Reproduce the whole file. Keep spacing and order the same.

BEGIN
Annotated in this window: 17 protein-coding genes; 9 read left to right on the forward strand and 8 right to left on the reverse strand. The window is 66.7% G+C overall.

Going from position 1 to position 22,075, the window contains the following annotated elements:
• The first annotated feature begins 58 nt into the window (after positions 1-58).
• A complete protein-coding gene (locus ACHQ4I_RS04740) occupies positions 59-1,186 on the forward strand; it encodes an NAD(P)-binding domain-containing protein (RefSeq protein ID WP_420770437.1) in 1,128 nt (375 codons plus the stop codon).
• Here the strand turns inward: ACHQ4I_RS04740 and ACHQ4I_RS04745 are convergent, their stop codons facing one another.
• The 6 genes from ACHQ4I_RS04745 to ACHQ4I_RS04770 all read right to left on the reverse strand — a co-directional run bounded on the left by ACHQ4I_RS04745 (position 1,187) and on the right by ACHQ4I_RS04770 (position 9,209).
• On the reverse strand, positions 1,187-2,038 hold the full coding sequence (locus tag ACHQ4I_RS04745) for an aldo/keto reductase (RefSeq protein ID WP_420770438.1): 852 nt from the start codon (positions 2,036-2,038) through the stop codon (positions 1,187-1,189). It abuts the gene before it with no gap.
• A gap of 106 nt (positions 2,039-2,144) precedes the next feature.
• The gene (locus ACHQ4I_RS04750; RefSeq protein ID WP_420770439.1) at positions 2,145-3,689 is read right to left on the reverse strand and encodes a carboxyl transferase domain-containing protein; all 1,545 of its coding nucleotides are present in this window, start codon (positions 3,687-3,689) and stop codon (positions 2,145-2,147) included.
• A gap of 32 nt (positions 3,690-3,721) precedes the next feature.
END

Annotated in this window: 17 protein-coding genes; 9 read left to right on the forward strand and 8 right to left on the reverse strand. The window is 66.7% G+C overall.

Going from position 1 to position 22,075, the window contains the following annotated elements:
• The first annotated feature begins 58 nt into the window (after positions 1-58).
• A complete protein-coding gene (locus ACHQ4I_RS04740) occupies positions 59-1,186 on the forward strand; it encodes an NAD(P)-binding domain-containing protein (RefSeq protein ID WP_420770437.1) in 1,128 nt (375 codons plus the stop codon).
• Here the strand turns inward: ACHQ4I_RS04740 and ACHQ4I_RS04745 are convergent, their stop codons facing one another.
• The 6 genes from ACHQ4I_RS04745 to ACHQ4I_RS04770 all read right to left on the reverse strand — a co-directional run bounded on the left by ACHQ4I_RS04745 (position 1,187) and on the right by ACHQ4I_RS04770 (position 9,209).
• On the reverse strand, positions 1,187-2,038 hold the full coding sequence (locus tag ACHQ4I_RS04745) for an aldo/keto reductase (RefSeq protein ID WP_420770438.1): 852 nt from the start codon (positions 2,036-2,038) through the stop codon (positions 1,187-1,189). It abuts the gene before it with no gap.
• A gap of 106 nt (positions 2,039-2,144) precedes the next feature.
• The gene (locus ACHQ4I_RS04750; RefSeq protein ID WP_420770439.1) at positions 2,145-3,689 is read right to left on the reverse strand and encodes a carboxyl transferase domain-containing protein; all 1,545 of its coding nucleotides are present in this window, start codon (positions 3,687-3,689) and stop codon (positions 2,145-2,147) included.
• A gap of 32 nt (positions 3,690-3,721) precedes the next feature.